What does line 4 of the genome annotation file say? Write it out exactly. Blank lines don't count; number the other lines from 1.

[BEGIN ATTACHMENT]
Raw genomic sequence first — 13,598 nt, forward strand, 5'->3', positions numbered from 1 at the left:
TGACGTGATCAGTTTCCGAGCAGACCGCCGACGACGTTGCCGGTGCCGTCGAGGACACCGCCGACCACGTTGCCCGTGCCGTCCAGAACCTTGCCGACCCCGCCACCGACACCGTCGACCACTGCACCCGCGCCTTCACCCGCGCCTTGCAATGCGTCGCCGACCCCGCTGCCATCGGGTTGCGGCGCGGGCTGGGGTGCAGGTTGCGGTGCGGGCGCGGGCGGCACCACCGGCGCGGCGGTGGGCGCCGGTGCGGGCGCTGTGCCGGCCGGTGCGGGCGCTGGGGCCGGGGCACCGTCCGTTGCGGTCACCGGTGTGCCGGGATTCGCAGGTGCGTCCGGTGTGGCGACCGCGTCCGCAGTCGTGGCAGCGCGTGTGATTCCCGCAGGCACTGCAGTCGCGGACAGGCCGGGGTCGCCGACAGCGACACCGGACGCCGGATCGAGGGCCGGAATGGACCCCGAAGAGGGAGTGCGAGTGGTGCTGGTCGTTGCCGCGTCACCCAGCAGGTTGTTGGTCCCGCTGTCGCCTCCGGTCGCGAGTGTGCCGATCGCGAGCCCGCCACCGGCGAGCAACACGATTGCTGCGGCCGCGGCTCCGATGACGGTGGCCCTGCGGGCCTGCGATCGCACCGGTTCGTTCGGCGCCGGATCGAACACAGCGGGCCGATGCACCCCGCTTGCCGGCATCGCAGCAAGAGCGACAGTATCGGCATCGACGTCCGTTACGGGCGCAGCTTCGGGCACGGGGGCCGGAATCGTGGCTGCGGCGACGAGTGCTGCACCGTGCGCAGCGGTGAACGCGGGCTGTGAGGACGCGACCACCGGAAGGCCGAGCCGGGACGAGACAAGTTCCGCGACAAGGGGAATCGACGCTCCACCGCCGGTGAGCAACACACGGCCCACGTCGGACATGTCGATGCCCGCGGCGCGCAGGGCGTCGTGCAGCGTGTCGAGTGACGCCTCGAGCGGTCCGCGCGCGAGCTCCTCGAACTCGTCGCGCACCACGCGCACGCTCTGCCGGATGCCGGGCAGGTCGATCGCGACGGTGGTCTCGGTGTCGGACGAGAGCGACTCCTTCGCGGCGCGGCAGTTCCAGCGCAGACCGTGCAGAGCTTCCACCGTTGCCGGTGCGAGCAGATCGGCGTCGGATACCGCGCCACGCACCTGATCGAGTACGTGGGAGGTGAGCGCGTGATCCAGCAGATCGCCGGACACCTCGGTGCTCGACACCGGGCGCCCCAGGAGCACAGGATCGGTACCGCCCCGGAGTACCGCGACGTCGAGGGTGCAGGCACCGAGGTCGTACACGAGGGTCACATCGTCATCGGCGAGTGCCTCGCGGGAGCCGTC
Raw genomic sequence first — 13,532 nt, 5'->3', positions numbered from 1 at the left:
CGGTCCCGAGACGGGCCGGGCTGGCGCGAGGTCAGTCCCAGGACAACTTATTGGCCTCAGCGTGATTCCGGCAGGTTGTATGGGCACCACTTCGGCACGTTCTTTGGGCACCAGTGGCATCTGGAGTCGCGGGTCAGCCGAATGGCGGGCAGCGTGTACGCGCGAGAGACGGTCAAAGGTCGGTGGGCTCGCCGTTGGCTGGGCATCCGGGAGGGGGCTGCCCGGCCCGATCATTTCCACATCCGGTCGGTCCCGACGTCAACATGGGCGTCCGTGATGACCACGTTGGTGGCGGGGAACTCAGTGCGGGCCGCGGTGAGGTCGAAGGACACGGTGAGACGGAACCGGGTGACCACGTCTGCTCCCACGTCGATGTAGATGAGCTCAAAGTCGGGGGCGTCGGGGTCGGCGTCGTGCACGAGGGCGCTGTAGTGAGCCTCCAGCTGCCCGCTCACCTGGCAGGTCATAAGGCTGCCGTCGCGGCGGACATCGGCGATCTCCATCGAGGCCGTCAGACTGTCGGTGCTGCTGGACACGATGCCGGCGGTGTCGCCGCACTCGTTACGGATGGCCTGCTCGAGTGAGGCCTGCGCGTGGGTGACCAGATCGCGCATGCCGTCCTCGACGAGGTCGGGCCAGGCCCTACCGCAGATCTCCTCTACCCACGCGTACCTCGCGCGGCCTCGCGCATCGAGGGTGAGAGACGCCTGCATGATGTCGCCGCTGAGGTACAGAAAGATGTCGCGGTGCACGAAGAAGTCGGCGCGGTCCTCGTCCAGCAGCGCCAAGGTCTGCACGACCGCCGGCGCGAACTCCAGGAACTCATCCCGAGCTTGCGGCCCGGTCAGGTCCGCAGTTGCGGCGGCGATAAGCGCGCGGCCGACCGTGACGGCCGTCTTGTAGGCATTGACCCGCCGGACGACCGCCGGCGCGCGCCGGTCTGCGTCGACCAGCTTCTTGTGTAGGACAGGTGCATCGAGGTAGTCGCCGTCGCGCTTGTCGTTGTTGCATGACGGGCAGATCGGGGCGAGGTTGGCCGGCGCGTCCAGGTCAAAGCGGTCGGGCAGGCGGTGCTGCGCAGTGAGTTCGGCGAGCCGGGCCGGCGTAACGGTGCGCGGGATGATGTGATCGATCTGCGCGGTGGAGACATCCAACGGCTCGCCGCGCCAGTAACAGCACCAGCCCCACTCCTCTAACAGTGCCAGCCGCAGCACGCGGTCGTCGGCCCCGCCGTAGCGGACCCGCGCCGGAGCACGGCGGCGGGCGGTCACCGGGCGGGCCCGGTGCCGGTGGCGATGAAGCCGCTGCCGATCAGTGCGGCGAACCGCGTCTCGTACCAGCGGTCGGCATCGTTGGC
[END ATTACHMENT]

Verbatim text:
CGGTCCCGAGACGGGCCGGGCTGGCGCGAGGTCAGTCCCAGGACAACTTATTGGCCTCAGCGTGATTCCGGCAGGTTGTATGGGCACCACTTCGGCACGTTCTTTGGGCACCAGTGGCATCTGGAGTCGCGGGTCAGCCGAATGGCGGGCAGCGTGTACGCGCGAGAGACGGTCAAAGGTCGGTGGGCTCGCCGTTGGCTGGGCATCCGGGAGGGGGCTGCCCGGCCCGATCATTTCCACATCCGGTCGGTCCCGACGTCAACATGGGCGTCCGTGATGACCACGTTGGTGGCGGGGAACTCAGTGCGGGCCGCGGTGAGGTCGAAGGACACGGTGAGACGGAACCGGGTGACCACGTCTGCTCCCACGTCGATGTAGATGAGCTCAAAGTCGGGGGCGTCGGGGTCGGCGTCGTGCACGAGGGCGCTGTAGTGAGCCTCCAGCTGCCCGCTCACCTGGCAGGTCATAAGGCTGCCGTCGCGGCGGACATCGGCGATCTCCATCGAGGCCGTCAGACTGTCGGTGCTGCTGGACACGATGCCGGCGGTGTCGCCGCACTCGTTACGGATGGCCTGCTCGAGTGAGGCCTGCGCGTGGGTGACCAGATCGCGCATGCCGTCCTCGACGAGGTCGGGCCAGGCCCTACCGCAGATCTCCTCTACCCACGCGTACCTCGCGCGGCCTCGCGCATCGAGGGTGAGAGACGCCTGCATGATGTCGCCGCTGAGGTACAGAAAGATGTCGCGGTGCACGAAGAAGTCGGCGCGGTCCTCGTCCAGCAGCGCCAAGGTCTGCACGACCGCCGGCGCGAACTCCAGGAACTCATCCCGAGCTTGCGGCCCGGTCAGGTCCGCAGTTGCGGCGGCGATAAGCGCGCGGCCGACCGTGACGGCCGTCTTGTAGGCATTGACCCGCCGGACGACCGCCGGCGCGCGCCGGTCTGCGTCGACCAGCTTCTTGTGTAGGACAGGTGCATCGAGGTAGTCGCCGTCGCGCTTGTCGTTGTTGCATGACGGGCAGATCGGGGCGAGGTTGGCCGGCGCGTCCAGGTCAAAGCGGTCGGGCAGGCGGTGCTGCGCAGTGAGTTCGGCGAGCCGGGCCGGCGTAACGGTGCGCGGGATGATGTGATCGATCTGCGCGGTGGAGACATCCAACGGCTCGCCGCGCCAGTAACAGCACCAGCCCCACTCCTCTAACAGTGCCAGCCGCAGCACGCGGTCGTCGGCCCCGCCGTAGCGGACCCGCGCCGGAGCACGGCGGCGGGCGGTCACCGGGCGGGCCCGGTGCCGGTGGCGATGAAGCCGCTGCCGATCAGTGCGGCGAACCGCGTCTCGTACCAGCGGTCGGCATCGTTGGC